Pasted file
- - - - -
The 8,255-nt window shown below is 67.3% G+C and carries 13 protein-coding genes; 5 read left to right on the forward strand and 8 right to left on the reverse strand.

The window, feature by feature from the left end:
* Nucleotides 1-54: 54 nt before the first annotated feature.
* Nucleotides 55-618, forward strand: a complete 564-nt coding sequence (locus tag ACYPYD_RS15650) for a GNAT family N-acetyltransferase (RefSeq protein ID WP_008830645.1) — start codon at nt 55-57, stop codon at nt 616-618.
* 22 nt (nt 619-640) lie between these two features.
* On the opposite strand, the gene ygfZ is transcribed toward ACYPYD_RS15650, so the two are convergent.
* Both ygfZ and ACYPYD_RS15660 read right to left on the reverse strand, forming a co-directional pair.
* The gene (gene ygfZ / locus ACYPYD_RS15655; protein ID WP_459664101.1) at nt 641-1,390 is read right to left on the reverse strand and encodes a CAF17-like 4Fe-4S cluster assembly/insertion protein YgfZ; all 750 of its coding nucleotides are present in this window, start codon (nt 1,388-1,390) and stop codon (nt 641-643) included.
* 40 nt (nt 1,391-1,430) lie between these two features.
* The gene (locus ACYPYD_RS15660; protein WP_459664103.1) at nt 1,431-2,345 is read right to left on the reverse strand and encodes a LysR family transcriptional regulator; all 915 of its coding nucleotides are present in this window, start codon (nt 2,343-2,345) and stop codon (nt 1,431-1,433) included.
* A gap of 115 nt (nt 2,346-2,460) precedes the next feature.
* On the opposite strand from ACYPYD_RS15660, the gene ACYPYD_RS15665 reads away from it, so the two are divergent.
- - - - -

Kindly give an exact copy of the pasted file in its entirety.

The 8,255-nt window shown below is 67.3% G+C and carries 13 protein-coding genes; 5 read left to right on the forward strand and 8 right to left on the reverse strand.

The window, feature by feature from the left end:
* Nucleotides 1-54: 54 nt before the first annotated feature.
* Nucleotides 55-618, forward strand: a complete 564-nt coding sequence (locus tag ACYPYD_RS15650) for a GNAT family N-acetyltransferase (RefSeq protein ID WP_008830645.1) — start codon at nt 55-57, stop codon at nt 616-618.
* 22 nt (nt 619-640) lie between these two features.
* On the opposite strand, the gene ygfZ is transcribed toward ACYPYD_RS15650, so the two are convergent.
* Both ygfZ and ACYPYD_RS15660 read right to left on the reverse strand, forming a co-directional pair.
* The gene (gene ygfZ / locus ACYPYD_RS15655; protein ID WP_459664101.1) at nt 641-1,390 is read right to left on the reverse strand and encodes a CAF17-like 4Fe-4S cluster assembly/insertion protein YgfZ; all 750 of its coding nucleotides are present in this window, start codon (nt 1,388-1,390) and stop codon (nt 641-643) included.
* 40 nt (nt 1,391-1,430) lie between these two features.
* The gene (locus ACYPYD_RS15660; protein WP_459664103.1) at nt 1,431-2,345 is read right to left on the reverse strand and encodes a LysR family transcriptional regulator; all 915 of its coding nucleotides are present in this window, start codon (nt 2,343-2,345) and stop codon (nt 1,431-1,433) included.
* A gap of 115 nt (nt 2,346-2,460) precedes the next feature.
* On the opposite strand from ACYPYD_RS15660, the gene ACYPYD_RS15665 reads away from it, so the two are divergent.